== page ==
A quick search for “Using coffee grounds in the garden” and Google will unleash a deluge of links to articles telling you to save those spent grounds!
We are advised to put them in the garden for perky plants and bright blue azaleas. Coffee grounds ward off slugs! Put coffee grounds in your compost for healthy soil and earthworms! Grow HUGE plants with coffee grounds! Some even suggest using coffee as a mulch.
It doesn’t take long to see that coffee is touted as the panacea of the garden. Whatever you’re gardening issue is, it seems coffee can fix it.
(As a coffee-lover, I’m already convinced of the magical properties of coffee to bring me back to the living.)
But are coffee grounds really all that great for your garden?
Once you start digging into Google’s massive list of articles, conflicting information begins to surface. Coffee grounds are too acidic; coffee grounds aren’t acidic at all. Coffee is terrible for your compost; coffee makes excellent compost, etc.
Because I love you, Rural Sprout readers, I spent a couple of hours sleuthing on the internet to cut through the myth and bring you the truth.
You might want to sit down for this.
But make a cup of coffee before you settle in to read. We’re about to fall down the rabbit hole.
Here’s what I found.
Can coffee grounds acidify your soil?
Probably the most common gardening advice for spent coffee grounds is to use them to acidify your soil.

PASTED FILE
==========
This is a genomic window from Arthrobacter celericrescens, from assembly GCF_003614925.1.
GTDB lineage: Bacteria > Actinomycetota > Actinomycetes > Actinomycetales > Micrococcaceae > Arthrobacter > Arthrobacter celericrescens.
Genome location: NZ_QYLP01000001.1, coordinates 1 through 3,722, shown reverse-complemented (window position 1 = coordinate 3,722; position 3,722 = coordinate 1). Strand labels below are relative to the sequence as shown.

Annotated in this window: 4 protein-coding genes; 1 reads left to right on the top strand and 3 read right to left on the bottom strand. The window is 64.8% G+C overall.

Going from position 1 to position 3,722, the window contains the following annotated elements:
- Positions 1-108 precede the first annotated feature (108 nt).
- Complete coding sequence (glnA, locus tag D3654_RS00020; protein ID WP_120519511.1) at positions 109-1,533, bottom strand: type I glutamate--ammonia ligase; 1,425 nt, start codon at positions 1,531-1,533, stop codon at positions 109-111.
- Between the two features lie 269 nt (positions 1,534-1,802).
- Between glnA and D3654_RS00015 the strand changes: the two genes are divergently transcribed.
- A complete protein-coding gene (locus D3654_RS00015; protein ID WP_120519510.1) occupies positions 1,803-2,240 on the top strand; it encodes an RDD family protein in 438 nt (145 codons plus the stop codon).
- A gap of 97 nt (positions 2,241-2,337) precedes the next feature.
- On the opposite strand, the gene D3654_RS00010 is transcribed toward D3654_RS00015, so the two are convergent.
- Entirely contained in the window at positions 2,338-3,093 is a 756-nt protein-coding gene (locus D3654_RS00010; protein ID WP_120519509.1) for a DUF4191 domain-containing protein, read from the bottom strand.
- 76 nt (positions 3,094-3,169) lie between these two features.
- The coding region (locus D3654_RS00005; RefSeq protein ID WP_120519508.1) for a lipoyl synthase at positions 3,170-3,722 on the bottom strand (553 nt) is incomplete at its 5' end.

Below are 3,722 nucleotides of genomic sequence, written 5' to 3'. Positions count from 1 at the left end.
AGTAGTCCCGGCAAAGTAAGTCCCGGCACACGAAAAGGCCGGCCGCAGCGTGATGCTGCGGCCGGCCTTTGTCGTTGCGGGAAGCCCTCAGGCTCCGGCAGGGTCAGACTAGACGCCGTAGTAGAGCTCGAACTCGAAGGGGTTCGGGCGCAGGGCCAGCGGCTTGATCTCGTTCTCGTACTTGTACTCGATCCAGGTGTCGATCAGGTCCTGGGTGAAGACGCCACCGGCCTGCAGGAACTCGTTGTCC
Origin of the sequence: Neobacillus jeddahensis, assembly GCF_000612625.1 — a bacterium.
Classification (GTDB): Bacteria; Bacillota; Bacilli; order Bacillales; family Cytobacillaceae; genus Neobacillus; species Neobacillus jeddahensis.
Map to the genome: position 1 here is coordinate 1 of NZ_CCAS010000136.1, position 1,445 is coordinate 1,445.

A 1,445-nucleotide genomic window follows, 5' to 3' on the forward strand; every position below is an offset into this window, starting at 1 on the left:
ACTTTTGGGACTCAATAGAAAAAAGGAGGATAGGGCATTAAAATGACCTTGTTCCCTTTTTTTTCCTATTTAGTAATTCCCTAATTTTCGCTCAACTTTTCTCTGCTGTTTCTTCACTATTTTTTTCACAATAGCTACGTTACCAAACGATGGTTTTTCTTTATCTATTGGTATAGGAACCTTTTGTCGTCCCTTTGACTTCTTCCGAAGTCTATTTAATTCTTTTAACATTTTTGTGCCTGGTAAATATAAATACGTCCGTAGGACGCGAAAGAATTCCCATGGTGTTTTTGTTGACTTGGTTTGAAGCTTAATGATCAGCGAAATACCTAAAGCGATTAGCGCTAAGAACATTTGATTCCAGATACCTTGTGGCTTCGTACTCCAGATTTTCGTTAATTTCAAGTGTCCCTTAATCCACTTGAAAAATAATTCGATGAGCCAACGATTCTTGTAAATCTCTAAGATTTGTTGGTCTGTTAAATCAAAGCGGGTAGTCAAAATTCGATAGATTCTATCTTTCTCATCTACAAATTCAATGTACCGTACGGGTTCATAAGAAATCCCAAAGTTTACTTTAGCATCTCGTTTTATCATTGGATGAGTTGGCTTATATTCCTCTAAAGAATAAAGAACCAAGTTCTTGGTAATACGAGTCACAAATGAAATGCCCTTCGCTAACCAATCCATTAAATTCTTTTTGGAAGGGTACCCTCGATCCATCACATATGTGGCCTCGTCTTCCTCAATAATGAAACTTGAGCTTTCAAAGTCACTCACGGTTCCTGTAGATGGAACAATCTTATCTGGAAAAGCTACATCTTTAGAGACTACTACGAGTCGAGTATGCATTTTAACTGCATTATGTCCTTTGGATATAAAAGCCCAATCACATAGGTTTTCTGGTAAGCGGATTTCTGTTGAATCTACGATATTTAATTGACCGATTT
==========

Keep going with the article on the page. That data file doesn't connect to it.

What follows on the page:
It makes sense; everyone knows coffee is acidic. There are quite a few low-acid coffee blends on the market these days. The question is, how acidic are coffee grounds, once you’ve made your coffee.
Turns out, not very acidic at all.
The Oregon State University Extension tells us that the acid in coffee beans is water-soluble. So, in the end, it’s your cup of coffee, not your used grounds that end up being acidic. Used coffee grounds come in with a pH of 6.5 to 6.8. That’s pretty basic. (Heh, pH humor.)
Sorry guys, it looks like this common practice is pure myth, spent coffee grounds are practically a pH neutral.
I wouldn’t suggest putting fresh coffee grounds on plants to acidify your soil either. Yes, that’s a bit of foreshadowing, keep reading.
As we’ve already learned, the acid is water-soluble and will be washed out of your soil pretty quickly, leaving you to apply more and more coffee grounds.
Aren’t coffee grounds supposed to make good mulch?
Nope, this perennial garden advice is busted as well.
Remember all those pucks of spent grounds you see at your local coffee shop after they’ve made your espresso shot? Coffee grounds compact too quickly which doesn’t make them an ideal media for mulch. Your mulch needs to breathe to let water and air in as well as out of the soil.
Quite a few scientists are interested in the coffee question too, as I found several scientific studies concerning the use of coffee grounds in the garden.
So are coffee grounds useful for making great compost?
Nearly as popular as using coffee to acidify your soil, is the use of coffee grounds to compost.
One study compared three different composting methods to measure the effect of adding coffee grounds to your compost. In all three methods they found an increase in the death-rate of earthworms.
Eeesh, poor little guys!
Apparently as the coffee grounds break down, they release “organic compounds and chemicals” which kill the worms.
It would appear that coffee grounds are not so great for earthworms after all.
And as if murdering innocent earthworms wasn’t bad enough, it appears that coffee has antibacterial properties, too.
So, instead of helping the thriving microbiota of your compost, tossing those coffee grounds in could actually kill off helpful microbes.